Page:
# Acrobat grabbing monkey

1. Dec 10, 2014

### geoffrey159

1. The problem statement, all variables and given/known data
A circus acrobat of mass $M$ leaps straight up with initial velocity $v_0$ from a trampoline. As he rises up, he takes a trained monkey of mass $m$ off a perch at height $h$, above the trampoline. What is the maximum height attained by the pair?

2. Relevant equations
center of mass

3. The attempt at a solution

I put that $y_1(t)$ is the trajectory of the acrobat, $y_2(t)$ the trajectory of the monkey, and $t_e$ grabbing time. I look at the system acrobat-monkey before and after grabbing.

Before grabbing: Between $0\le t\le t_e$ :
1. $y_1(t) = tv_0 - \frac{gt^2}{2}$
2. $y_2(t) = h$
so the vertical component of the center of mass is
$R_y^{(b)}(t) = \frac{1}{m+M} (my_2+My_1) = \frac{1}{m+M} (mh+Mt(v_0 - \frac{gt}{2}) )$

After grabbing: When $t_e \le t$, the center of mass is under external force $-(m+M)g\vec j$, and its motion is given by:
$R_y^{(a)}(t) = h + (t-t_e) v_1 - \frac{g}{2} (t-t_e)^2$

At maximum height, we will have $\dot R_y^{(a)}(t_{\max}) = 0$ so that $t_{\max}- t_e = \frac{v_1}{g}$.
The maximum height will be $R_y^{(a)}(t_{\max}) = h + \frac{v_1^2}{2g}$

Now we must find $v_1$.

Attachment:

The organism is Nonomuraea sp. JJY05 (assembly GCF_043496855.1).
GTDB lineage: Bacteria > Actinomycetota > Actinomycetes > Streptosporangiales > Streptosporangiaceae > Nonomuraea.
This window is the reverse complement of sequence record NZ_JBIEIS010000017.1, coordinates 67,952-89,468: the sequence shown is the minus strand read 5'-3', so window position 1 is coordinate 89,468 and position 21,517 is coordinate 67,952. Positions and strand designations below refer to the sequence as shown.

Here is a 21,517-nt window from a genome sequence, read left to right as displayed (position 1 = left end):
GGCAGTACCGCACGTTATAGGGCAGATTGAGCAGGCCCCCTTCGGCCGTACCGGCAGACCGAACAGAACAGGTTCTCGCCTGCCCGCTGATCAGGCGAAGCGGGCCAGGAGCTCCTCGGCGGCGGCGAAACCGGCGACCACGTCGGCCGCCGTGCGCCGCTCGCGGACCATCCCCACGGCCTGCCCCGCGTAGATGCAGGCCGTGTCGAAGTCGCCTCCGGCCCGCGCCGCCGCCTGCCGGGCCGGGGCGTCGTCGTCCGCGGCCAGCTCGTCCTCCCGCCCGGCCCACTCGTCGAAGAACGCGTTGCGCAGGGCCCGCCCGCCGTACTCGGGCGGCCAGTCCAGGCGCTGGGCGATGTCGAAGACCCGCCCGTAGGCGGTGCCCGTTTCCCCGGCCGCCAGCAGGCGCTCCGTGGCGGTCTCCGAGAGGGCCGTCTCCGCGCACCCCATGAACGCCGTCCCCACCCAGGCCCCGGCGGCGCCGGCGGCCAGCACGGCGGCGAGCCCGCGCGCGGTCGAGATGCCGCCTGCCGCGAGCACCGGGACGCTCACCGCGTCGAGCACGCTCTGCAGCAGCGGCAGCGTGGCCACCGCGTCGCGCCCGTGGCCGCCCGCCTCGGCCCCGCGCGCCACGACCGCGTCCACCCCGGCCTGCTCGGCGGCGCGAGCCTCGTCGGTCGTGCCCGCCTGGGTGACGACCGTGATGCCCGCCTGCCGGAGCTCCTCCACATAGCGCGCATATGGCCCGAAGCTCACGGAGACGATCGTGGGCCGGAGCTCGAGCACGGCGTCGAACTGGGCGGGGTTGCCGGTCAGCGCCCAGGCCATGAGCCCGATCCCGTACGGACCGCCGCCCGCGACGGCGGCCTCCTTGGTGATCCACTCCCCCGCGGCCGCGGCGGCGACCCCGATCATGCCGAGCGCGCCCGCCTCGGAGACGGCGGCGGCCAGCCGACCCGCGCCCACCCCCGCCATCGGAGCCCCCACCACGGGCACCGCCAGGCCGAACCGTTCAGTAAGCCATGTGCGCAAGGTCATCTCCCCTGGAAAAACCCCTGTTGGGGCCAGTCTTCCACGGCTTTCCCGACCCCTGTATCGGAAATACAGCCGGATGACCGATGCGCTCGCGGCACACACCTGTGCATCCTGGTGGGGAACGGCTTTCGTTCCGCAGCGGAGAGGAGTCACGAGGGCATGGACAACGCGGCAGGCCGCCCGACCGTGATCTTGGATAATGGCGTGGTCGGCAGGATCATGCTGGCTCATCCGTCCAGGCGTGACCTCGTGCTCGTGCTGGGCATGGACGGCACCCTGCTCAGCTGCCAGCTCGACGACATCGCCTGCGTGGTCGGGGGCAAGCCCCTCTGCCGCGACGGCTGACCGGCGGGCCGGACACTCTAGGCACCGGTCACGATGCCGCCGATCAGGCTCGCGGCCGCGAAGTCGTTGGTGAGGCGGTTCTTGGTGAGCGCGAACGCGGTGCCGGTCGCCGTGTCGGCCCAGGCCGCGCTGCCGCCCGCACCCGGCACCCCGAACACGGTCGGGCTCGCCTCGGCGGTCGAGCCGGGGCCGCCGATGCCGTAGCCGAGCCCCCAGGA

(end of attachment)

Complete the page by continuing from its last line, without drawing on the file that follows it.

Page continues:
I assume continuity of the center of mass speed at time $t_e$ ( I'm not sure about that! ), and get that $v_1 = \frac{M}{m+M}(v_0 - g t_e)$ where the parenthesized term is the speed of the acrobat at grabbing time.

To conclude I must get rid of $t_e$ which is not a constant of the problem. How should I do that please?

2. Dec 10, 2014

### BvU

When grabbing, y1(te) = h too.

However, there might be a much simpler way to deal with this exercise...

3. Dec 10, 2014

### geoffrey159

Hi,
So you solve the equation $\frac{g}{2} t_e^2 -v_0 t_e + h = 0$ ? You probably keep the first root since the pair will fall back to height $h$, therefore $t_e = \frac{v_0 - \sqrt{v_0^2 - 2 hg}}{g}$

and maximum height is

$(1 - {(\frac{M}{m+M})}^2) h + {(\frac{M}{m+M})}^2 \frac{v_0^2}{2g}$

Correct?

Last edited: Dec 10, 2014
4. Dec 10, 2014

### BvU

I get that too.

And my idea of a simpler way doesn't apply: the grabbing process is an inelastic collision, so there is no conservation for kinetic + potential energy.
There is momentum conservation (your continuity of c.o.m. speed) that in fact demonstrates this non-conservation.
Nice exercise!

5. Dec 10, 2014

### geoffrey159

Thanks BvU !
I am a starter in mechanics so I have no knowledge of what is energy for now.
I am interested by your explanation about continuity of c.o.m speed which I assumed but not quite well understood.
You justified it by momentum conservation which I understand it prooves continuity. But why is momentum conserved around time $t_e$ ?

6. Dec 10, 2014

### BvU

Yes. There is no external force doing work on the system man+monkey during the grabbing. With $F = {dp\over dt}$ that means p is the same before and after (it's not constant, but there's no sudden change. But you have me in doubt now ... )